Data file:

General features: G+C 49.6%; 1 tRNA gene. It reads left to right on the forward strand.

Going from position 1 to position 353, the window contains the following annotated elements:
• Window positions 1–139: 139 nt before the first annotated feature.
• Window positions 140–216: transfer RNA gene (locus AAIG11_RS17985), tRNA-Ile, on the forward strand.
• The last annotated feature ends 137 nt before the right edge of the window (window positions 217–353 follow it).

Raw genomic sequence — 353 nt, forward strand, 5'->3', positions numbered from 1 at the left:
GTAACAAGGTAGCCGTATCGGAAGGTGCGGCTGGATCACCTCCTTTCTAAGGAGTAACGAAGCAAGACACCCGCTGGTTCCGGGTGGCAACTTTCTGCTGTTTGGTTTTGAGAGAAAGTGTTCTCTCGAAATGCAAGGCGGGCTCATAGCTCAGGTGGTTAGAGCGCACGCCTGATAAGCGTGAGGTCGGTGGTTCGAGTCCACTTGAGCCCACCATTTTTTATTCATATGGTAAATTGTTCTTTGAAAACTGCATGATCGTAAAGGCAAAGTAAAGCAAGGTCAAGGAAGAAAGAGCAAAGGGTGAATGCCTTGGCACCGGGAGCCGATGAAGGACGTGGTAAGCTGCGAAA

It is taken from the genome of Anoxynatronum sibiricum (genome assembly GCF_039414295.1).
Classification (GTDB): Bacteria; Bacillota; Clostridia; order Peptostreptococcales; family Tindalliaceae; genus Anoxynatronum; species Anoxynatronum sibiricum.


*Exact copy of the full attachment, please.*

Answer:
General features: G+C 49.6%; 1 tRNA gene. It reads left to right on the forward strand.

Going from position 1 to position 353, the window contains the following annotated elements:
• Window positions 1–139: 139 nt before the first annotated feature.
• Window positions 140–216: transfer RNA gene (locus AAIG11_RS17985), tRNA-Ile, on the forward strand.
• The last annotated feature ends 137 nt before the right edge of the window (window positions 217–353 follow it).

Raw genomic sequence — 353 nt, forward strand, 5'->3', positions numbered from 1 at the left:
GTAACAAGGTAGCCGTATCGGAAGGTGCGGCTGGATCACCTCCTTTCTAAGGAGTAACGAAGCAAGACACCCGCTGGTTCCGGGTGGCAACTTTCTGCTGTTTGGTTTTGAGAGAAAGTGTTCTCTCGAAATGCAAGGCGGGCTCATAGCTCAGGTGGTTAGAGCGCACGCCTGATAAGCGTGAGGTCGGTGGTTCGAGTCCACTTGAGCCCACCATTTTTTATTCATATGGTAAATTGTTCTTTGAAAACTGCATGATCGTAAAGGCAAAGTAAAGCAAGGTCAAGGAAGAAAGAGCAAAGGGTGAATGCCTTGGCACCGGGAGCCGATGAAGGACGTGGTAAGCTGCGAAA

It is taken from the genome of Anoxynatronum sibiricum (genome assembly GCF_039414295.1).
Classification (GTDB): Bacteria; Bacillota; Clostridia; order Peptostreptococcales; family Tindalliaceae; genus Anoxynatronum; species Anoxynatronum sibiricum.